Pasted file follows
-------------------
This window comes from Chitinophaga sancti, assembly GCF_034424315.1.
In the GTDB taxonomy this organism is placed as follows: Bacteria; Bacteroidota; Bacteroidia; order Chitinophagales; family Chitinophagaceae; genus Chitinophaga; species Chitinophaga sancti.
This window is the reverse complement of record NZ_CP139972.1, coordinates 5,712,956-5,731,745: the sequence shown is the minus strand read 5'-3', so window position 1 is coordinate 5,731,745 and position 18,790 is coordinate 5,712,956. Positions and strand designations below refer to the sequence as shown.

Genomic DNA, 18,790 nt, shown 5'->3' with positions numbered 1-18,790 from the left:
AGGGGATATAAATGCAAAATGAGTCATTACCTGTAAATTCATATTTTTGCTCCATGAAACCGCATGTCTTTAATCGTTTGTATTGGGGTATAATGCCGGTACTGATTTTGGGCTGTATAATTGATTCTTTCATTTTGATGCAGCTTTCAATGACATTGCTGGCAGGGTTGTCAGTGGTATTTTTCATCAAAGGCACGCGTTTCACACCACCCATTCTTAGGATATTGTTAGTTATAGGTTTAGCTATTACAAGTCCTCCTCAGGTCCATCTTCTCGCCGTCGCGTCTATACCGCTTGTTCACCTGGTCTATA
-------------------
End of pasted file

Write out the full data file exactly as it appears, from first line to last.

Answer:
This window comes from Chitinophaga sancti, assembly GCF_034424315.1.
In the GTDB taxonomy this organism is placed as follows: Bacteria; Bacteroidota; Bacteroidia; order Chitinophagales; family Chitinophagaceae; genus Chitinophaga; species Chitinophaga sancti.
This window is the reverse complement of record NZ_CP139972.1, coordinates 5,712,956-5,731,745: the sequence shown is the minus strand read 5'-3', so window position 1 is coordinate 5,731,745 and position 18,790 is coordinate 5,712,956. Positions and strand designations below refer to the sequence as shown.

Genomic DNA, 18,790 nt, shown 5'->3' with positions numbered 1-18,790 from the left:
AGGGGATATAAATGCAAAATGAGTCATTACCTGTAAATTCATATTTTTGCTCCATGAAACCGCATGTCTTTAATCGTTTGTATTGGGGTATAATGCCGGTACTGATTTTGGGCTGTATAATTGATTCTTTCATTTTGATGCAGCTTTCAATGACATTGCTGGCAGGGTTGTCAGTGGTATTTTTCATCAAAGGCACGCGTTTCACACCACCCATTCTTAGGATATTGTTAGTTATAGGTTTAGCTATTACAAGTCCTCCTCAGGTCCATCTTCTCGCCGTCGCGTCTATACCGCTTGTTCACCTGGTCTATA